The public’s skyline: Annabelle Selldorf, Vishaan Chakrabarti on the ethics of architecture

Architects discussed personal philosophies on design
By Kathryn Brenzel | June 08, 2016 04:06PM

From left: Rendering of 200 11th Avenue, Annabelle Selldorf, rendering of the Domino Sugary Refinery and Vishaan Chakrabarti

From left: Rendering of 200 11th Avenue, Annabelle Selldorf, rendering of the Domino Sugary Refinery and Vishaan Chakrabarti

When Vishaan Chakrabarti opened his new architecture firm last year, he made clear the kind of work the office would be willing to do. He also drew a line for the kind of clients the firm wouldn’t take on: Dictatorships and corporations with unfair labor practices.

During a discussion at the Center for Architecture on Tuesday, Chakrabarti said he prefers working for democracies. He cited architects and firms panned for their work abroad, including Snohetta, which is building a cultural center in Saudi Arabia and the late Zaha Hadid, who faced a wave of criticism over alleged mistreatment of migrant workers at the site of her Qatar stadium project. Some see prestige projects in monarchies as something to be avoided, he said, while others consider them necessary to bring progress to areas in desperate need of innovation. But he chided architects who work in countries simply to avoid “bureaucracy” and to “experiment” with little community intervention. The practice, he said, is akin to colonialism.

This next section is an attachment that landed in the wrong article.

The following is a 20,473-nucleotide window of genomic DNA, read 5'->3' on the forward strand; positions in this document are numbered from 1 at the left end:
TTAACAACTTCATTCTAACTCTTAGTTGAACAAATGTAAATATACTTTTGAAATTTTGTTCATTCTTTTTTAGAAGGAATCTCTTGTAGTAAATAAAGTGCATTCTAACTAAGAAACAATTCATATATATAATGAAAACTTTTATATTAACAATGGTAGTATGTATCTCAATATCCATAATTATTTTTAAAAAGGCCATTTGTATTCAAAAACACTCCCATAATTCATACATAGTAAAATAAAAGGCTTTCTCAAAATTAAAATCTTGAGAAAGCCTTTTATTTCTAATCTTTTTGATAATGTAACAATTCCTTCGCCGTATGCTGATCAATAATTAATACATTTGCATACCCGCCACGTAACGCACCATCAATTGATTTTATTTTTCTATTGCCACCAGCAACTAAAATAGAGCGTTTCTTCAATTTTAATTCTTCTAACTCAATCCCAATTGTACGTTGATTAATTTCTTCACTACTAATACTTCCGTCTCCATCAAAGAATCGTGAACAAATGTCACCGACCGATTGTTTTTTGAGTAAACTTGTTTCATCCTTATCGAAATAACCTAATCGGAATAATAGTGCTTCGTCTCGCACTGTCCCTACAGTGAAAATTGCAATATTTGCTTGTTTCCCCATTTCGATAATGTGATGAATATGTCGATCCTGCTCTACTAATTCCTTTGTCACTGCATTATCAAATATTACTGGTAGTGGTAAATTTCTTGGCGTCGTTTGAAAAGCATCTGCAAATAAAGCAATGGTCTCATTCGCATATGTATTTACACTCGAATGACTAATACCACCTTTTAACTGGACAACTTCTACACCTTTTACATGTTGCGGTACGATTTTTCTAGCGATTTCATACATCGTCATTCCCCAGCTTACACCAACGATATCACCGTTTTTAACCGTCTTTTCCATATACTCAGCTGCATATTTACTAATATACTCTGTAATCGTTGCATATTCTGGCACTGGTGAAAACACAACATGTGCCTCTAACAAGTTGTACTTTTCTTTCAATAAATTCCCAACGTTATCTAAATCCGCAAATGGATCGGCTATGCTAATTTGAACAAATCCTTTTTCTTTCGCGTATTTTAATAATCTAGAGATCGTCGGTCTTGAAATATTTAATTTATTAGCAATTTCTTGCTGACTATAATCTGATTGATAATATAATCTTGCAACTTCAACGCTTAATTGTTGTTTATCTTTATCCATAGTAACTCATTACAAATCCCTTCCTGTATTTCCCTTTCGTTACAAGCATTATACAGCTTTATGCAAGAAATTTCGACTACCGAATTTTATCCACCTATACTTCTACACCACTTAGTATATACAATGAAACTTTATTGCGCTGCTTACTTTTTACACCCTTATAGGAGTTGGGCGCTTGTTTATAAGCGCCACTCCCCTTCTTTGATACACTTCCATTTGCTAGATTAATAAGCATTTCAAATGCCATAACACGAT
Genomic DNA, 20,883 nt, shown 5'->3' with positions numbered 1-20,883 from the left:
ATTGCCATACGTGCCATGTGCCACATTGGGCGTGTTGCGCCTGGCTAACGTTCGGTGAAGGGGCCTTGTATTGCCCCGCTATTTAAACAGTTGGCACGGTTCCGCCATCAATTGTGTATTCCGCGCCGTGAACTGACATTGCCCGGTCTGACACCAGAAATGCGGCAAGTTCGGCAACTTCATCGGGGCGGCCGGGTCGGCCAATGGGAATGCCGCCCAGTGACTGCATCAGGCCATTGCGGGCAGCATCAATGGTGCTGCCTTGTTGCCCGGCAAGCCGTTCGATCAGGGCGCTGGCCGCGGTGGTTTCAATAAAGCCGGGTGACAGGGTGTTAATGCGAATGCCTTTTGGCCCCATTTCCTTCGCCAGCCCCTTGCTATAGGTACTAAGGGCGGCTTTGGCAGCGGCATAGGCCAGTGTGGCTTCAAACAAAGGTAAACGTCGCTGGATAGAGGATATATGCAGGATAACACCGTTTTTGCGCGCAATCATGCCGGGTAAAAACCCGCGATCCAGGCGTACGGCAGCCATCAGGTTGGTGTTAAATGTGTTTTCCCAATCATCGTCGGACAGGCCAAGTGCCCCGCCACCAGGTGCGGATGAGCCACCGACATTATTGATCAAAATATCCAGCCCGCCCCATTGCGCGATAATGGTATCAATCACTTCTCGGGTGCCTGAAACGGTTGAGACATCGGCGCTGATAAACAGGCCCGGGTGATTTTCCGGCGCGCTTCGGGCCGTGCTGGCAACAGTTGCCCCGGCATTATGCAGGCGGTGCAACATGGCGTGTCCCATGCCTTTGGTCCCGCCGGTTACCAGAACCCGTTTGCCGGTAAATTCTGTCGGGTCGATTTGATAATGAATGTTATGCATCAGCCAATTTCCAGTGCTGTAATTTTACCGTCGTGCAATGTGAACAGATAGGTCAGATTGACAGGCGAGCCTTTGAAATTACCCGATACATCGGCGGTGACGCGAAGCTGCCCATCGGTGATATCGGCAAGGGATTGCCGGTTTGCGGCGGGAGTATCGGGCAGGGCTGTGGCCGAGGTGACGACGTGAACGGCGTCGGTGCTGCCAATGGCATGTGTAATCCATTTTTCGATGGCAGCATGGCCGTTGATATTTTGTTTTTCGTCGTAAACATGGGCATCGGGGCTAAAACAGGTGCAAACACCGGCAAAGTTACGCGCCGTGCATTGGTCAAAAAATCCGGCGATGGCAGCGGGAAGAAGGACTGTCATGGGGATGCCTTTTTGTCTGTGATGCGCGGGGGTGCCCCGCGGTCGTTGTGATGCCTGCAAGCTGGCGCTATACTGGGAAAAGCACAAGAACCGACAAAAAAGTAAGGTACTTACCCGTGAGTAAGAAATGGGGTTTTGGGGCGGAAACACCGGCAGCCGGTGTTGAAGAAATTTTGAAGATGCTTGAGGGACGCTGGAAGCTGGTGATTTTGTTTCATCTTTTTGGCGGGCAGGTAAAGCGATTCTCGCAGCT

“I really don’t want to be part of it,” Chakrabarti said. “There’s a handshake, someone says ‘build me an icon,’ and you get a floating spaceship in the sand.”

What social obligations do architects bear? That question dominated the discussion, in which Chakrabarti was joined by architect Annabelle Selldorf as part of an event held by the American Institute of Architects.

The two architects are in very different places in their careers: Chakrabarti left his position as a principal at SHoP Architects late last year to form his own 12-person firm, the Partnership for Architecture and Urbanism. Selldorf heads her own 65-person firm, which she founded in 1988, with projects including 200 Eleventh Avenue and 10 Bond Street. Among other topics and a few Donald Trump jokes, the two spoke about the importance of architecture that interacts with the public.

“I go around town, and I see buildings that bend to the right or bend to the left, and they have a sort of clip holding them together, know what I mean? And I wonder what that’s good for,” Selldorf said. “It doesn’t satisfy me. It doesn’t do anything for people, not just the people that live there, but everybody else.” Though she didn’t mention the building by name, the description matches that of JDS Development Group’s American Copper Buildings at 626 First Avenue. The so-called ‘dancing towers’ are designed by, as it turns out, SHoP.

Selldorf then went into zen mode, emphasizing the need for buildings to serve a purpose higher than making use of “fabulous material.”

“As architects,” she said, “we need to understand where we came from and have an idea where we’re going to. There’s a fundamental responsibility that we have to accept and that we have to be accountable to. I think at the end of the day, it’s a consciousness.”